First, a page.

From what I read I was thinking it would be able to provide GPS data to the instruments provided I could convert that data from NMEA to Seatalk (see #2 above) Thats why I connected the low speed output from the AIS unit to the NMEA IN ports on the seatalk converter.

4.On the keyboard and mouse, if I understand your suggestion is to look for a blue tooth keyboard and mouse and thereby eliminate the need for USB cables? I like that as I would then not need the sensor on the nav table. Will look further.

Thanks again.
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Old 01-03-2012, 11:10   #71
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Re: Interfacing NMEA Data to Computer

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Perhaps a second question too. I have recently installed a Class B AIS transponder. The one I installed has both a high speed NMEA output and a Low Speed NMEA output, as well as a USB output. I connected the low speed output, 4800 Baud IIRC, to the Seatalk to NMEA converter on the NMEA IN side. It is my hope that the GPS antenna supplied with the AIS transponder will be able to get GPS data to my Raymarine instruments via the Seatalk to NMEA converter using this low speed connection?

It would be very nice if I could get my instrument data, GPS info, and AIS info into Open CPN all through one USB cable but Im thinking for the AIS data I will need to connect to the laptop using the high speed, 34800 Baud, connection or use the USB output from the AIS reciever? Two USBs going to the laptop is not the end of the world but one would be better. I have a USB GPS thingie as well, i think you guys call it a dongle? Thats what I have been using prior to installing the AIS to get GPS info to Open CPN. Should I not be able to use the GPS info coming from the AIS transponder and save my dongle as a back up?
Per the manual on your AIS transceiver, it will multiplex NMEA data between it's two 0183 ports, hence you should be able to feed instrument data from the Seatalk - NMEA box into the low speed port on the AIS and connect your laptop to the high speed port on the AIS and see all the data you're wanting (Seatalk instruments, GPS, AIS).

At least that's the theory from reading the manual... YMMV
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Old 01-03-2012, 11:20   #72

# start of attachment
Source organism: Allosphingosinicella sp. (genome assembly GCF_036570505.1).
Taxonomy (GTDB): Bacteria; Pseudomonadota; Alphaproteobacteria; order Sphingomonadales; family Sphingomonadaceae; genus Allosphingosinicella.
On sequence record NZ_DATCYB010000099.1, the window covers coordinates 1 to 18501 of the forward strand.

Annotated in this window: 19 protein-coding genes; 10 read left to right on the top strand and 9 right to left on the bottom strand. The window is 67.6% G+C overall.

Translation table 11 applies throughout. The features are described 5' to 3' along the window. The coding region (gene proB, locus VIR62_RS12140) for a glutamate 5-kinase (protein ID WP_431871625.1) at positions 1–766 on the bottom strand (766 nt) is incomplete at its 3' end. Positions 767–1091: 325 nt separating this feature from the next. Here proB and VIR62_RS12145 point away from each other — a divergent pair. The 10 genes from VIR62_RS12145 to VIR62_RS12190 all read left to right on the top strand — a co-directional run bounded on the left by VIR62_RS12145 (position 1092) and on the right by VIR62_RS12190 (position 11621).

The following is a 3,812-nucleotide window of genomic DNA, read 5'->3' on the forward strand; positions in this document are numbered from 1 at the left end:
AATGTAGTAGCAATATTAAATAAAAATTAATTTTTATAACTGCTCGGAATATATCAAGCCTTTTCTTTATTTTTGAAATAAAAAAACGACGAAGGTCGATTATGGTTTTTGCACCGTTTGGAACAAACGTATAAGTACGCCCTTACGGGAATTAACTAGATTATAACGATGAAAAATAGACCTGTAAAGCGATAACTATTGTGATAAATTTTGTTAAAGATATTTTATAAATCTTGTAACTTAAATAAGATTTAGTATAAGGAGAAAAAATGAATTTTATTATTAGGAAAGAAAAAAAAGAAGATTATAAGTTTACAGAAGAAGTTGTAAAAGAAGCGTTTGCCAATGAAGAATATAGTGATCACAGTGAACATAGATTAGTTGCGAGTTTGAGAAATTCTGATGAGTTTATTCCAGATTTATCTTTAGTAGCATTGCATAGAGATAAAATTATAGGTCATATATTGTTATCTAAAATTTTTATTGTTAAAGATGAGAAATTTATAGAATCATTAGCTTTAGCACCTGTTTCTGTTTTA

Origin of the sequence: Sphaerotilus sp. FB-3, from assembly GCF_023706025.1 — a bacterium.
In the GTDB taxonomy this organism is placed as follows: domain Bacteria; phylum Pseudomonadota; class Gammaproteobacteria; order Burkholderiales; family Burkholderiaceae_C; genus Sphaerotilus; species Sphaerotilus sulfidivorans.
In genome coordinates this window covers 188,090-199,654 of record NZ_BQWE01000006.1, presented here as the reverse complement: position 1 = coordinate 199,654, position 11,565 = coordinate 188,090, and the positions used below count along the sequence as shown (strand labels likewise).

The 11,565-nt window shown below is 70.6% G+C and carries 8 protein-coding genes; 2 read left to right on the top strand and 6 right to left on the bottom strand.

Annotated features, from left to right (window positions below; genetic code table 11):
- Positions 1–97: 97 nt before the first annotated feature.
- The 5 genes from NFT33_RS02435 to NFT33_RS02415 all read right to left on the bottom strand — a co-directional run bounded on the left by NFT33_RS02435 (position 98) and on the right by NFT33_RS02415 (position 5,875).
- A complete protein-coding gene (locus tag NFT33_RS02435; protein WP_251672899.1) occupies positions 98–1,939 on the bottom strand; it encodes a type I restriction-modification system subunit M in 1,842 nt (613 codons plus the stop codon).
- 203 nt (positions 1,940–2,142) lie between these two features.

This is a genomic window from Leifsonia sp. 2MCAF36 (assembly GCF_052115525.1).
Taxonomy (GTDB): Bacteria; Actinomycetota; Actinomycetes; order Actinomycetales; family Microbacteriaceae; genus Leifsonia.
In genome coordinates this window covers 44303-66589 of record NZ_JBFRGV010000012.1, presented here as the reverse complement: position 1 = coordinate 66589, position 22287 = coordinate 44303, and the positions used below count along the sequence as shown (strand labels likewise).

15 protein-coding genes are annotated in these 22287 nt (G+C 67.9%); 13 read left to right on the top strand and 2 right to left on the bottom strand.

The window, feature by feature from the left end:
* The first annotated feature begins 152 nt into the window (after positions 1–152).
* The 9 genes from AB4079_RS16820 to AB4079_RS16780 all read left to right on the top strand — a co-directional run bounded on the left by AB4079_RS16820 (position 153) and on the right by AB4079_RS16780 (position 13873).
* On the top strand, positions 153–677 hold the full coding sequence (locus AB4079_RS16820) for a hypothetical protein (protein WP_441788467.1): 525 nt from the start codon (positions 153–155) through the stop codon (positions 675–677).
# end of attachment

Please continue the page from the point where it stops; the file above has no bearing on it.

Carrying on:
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Re: Interfacing NMEA Data to Computer

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Per the manual on your AIS transceiver, it will multiplex NMEA data between it's two 0183 ports, hence you should be able to feed instrument data from the Seatalk - NMEA box into the low speed port on the AIS and connect your laptop to the high speed port on the AIS and see all the data you're wanting (Seatalk instruments, GPS, AIS).

At least that's the theory from reading the manual... YMMV

Ok that makes sense but Im thinking this method would not allow me to get GPS data TO the instruments FROM the AIS transponder. Isnt this a multiple talker issue? The talkers being the AIS transponder and the instruments?
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Old 01-03-2012, 12:15   #73
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Re: Interfacing NMEA Data to Computer

So the end game here is to create a network between AIS > PC Chartplotter > Boat Chartplotter > Autopilot, correct? So that you could plot your routes on your PC with OpenCPN and then transmit that data to your Boats Chartplotter and Autopilot. This is what I'd like to do anyway. Drive the boat from below.

I'd think that any of the NMEA data would be available as long as the instruments were set up to receive it from your Seatalk bridge, or whatever DotDun said ^. The trick I think is to get the routes from OpenCPN back to the boat chartplotter and autopilot. My version of OpenCPN isn't working right now but I recall it having the ability to save out NMEA data, so it should be able to give you a file that can be sent to your boat chartplotter via something like HyperTerminal. So if that works a route shows up on your boat chartplotter ready to go. Then how do you get your AutoPilot to engage the new route? I bet if you can write/find the correct Seatalk sentences/code for your Autopilot you could create a text file and send it through Hyperterminal to the Autopilot via the Seatalk interface.